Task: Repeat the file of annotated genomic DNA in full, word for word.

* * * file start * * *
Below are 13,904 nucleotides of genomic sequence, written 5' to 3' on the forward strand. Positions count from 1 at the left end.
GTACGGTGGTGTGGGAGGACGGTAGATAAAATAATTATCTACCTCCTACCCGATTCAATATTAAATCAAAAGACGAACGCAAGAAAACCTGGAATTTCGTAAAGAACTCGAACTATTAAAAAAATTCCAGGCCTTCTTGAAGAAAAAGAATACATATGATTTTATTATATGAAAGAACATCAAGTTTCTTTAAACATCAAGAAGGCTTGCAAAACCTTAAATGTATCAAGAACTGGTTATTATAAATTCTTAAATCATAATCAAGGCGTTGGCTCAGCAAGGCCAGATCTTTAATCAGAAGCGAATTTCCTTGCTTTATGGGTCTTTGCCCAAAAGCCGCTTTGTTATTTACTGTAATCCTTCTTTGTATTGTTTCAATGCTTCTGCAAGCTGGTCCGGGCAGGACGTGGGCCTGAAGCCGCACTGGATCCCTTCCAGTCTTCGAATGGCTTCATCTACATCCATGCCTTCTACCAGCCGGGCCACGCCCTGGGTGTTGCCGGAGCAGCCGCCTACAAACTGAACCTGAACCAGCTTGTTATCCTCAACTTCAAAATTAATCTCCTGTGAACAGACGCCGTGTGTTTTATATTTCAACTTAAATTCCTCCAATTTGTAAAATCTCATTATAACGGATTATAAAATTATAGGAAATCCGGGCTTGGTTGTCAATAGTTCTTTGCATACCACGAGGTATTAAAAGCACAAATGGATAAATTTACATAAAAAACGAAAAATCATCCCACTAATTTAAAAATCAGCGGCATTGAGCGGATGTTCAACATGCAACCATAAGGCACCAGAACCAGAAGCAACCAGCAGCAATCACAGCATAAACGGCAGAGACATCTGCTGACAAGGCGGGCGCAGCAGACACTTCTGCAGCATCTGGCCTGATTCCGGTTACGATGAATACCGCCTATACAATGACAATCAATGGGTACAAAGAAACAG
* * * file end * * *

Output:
Below are 13,904 nucleotides of genomic sequence, written 5' to 3' on the forward strand. Positions count from 1 at the left end.
GTACGGTGGTGTGGGAGGACGGTAGATAAAATAATTATCTACCTCCTACCCGATTCAATATTAAATCAAAAGACGAACGCAAGAAAACCTGGAATTTCGTAAAGAACTCGAACTATTAAAAAAATTCCAGGCCTTCTTGAAGAAAAAGAATACATATGATTTTATTATATGAAAGAACATCAAGTTTCTTTAAACATCAAGAAGGCTTGCAAAACCTTAAATGTATCAAGAACTGGTTATTATAAATTCTTAAATCATAATCAAGGCGTTGGCTCAGCAAGGCCAGATCTTTAATCAGAAGCGAATTTCCTTGCTTTATGGGTCTTTGCCCAAAAGCCGCTTTGTTATTTACTGTAATCCTTCTTTGTATTGTTTCAATGCTTCTGCAAGCTGGTCCGGGCAGGACGTGGGCCTGAAGCCGCACTGGATCCCTTCCAGTCTTCGAATGGCTTCATCTACATCCATGCCTTCTACCAGCCGGGCCACGCCCTGGGTGTTGCCGGAGCAGCCGCCTACAAACTGAACCTGAACCAGCTTGTTATCCTCAACTTCAAAATTAATCTCCTGTGAACAGACGCCGTGTGTTTTATATTTCAACTTAAATTCCTCCAATTTGTAAAATCTCATTATAACGGATTATAAAATTATAGGAAATCCGGGCTTGGTTGTCAATAGTTCTTTGCATACCACGAGGTATTAAAAGCACAAATGGATAAATTTACATAAAAAACGAAAAATCATCCCACTAATTTAAAAATCAGCGGCATTGAGCGGATGTTCAACATGCAACCATAAGGCACCAGAACCAGAAGCAACCAGCAGCAATCACAGCATAAACGGCAGAGACATCTGCTGACAAGGCGGGCGCAGCAGACACTTCTGCAGCATCTGGCCTGATTCCGGTTACGATGAATACCGCCTATACAATGACAATCAATGGGTACAAAGAAACAG